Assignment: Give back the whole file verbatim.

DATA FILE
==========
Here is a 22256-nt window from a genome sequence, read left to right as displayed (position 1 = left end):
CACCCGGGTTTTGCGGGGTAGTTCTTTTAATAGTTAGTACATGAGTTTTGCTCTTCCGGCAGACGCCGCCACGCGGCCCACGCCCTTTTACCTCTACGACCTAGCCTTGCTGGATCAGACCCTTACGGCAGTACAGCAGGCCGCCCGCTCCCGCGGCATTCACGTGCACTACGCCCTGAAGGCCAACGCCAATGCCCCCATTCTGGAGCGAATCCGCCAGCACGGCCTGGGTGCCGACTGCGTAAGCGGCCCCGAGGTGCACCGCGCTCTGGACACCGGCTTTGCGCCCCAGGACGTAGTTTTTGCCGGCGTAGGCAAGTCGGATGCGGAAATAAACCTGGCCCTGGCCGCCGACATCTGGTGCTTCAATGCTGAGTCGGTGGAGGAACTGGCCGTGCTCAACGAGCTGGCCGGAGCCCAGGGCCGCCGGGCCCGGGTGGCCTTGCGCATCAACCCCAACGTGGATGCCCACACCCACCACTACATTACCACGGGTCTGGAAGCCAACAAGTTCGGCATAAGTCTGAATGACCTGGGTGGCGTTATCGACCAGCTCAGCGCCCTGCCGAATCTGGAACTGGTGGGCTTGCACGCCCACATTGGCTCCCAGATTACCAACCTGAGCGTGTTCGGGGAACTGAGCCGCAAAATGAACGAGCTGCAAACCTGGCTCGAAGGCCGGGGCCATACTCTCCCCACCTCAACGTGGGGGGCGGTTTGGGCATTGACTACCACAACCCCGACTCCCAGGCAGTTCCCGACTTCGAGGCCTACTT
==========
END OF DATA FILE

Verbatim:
Here is a 22256-nt window from a genome sequence, read left to right as displayed (position 1 = left end):
CACCCGGGTTTTGCGGGGTAGTTCTTTTAATAGTTAGTACATGAGTTTTGCTCTTCCGGCAGACGCCGCCACGCGGCCCACGCCCTTTTACCTCTACGACCTAGCCTTGCTGGATCAGACCCTTACGGCAGTACAGCAGGCCGCCCGCTCCCGCGGCATTCACGTGCACTACGCCCTGAAGGCCAACGCCAATGCCCCCATTCTGGAGCGAATCCGCCAGCACGGCCTGGGTGCCGACTGCGTAAGCGGCCCCGAGGTGCACCGCGCTCTGGACACCGGCTTTGCGCCCCAGGACGTAGTTTTTGCCGGCGTAGGCAAGTCGGATGCGGAAATAAACCTGGCCCTGGCCGCCGACATCTGGTGCTTCAATGCTGAGTCGGTGGAGGAACTGGCCGTGCTCAACGAGCTGGCCGGAGCCCAGGGCCGCCGGGCCCGGGTGGCCTTGCGCATCAACCCCAACGTGGATGCCCACACCCACCACTACATTACCACGGGTCTGGAAGCCAACAAGTTCGGCATAAGTCTGAATGACCTGGGTGGCGTTATCGACCAGCTCAGCGCCCTGCCGAATCTGGAACTGGTGGGCTTGCACGCCCACATTGGCTCCCAGATTACCAACCTGAGCGTGTTCGGGGAACTGAGCCGCAAAATGAACGAGCTGCAAACCTGGCTCGAAGGCCGGGGCCATACTCTCCCCACCTCAACGTGGGGGGCGGTTTGGGCATTGACTACCACAACCCCGACTCCCAGGCAGTTCCCGACTTCGAGGCCTACTT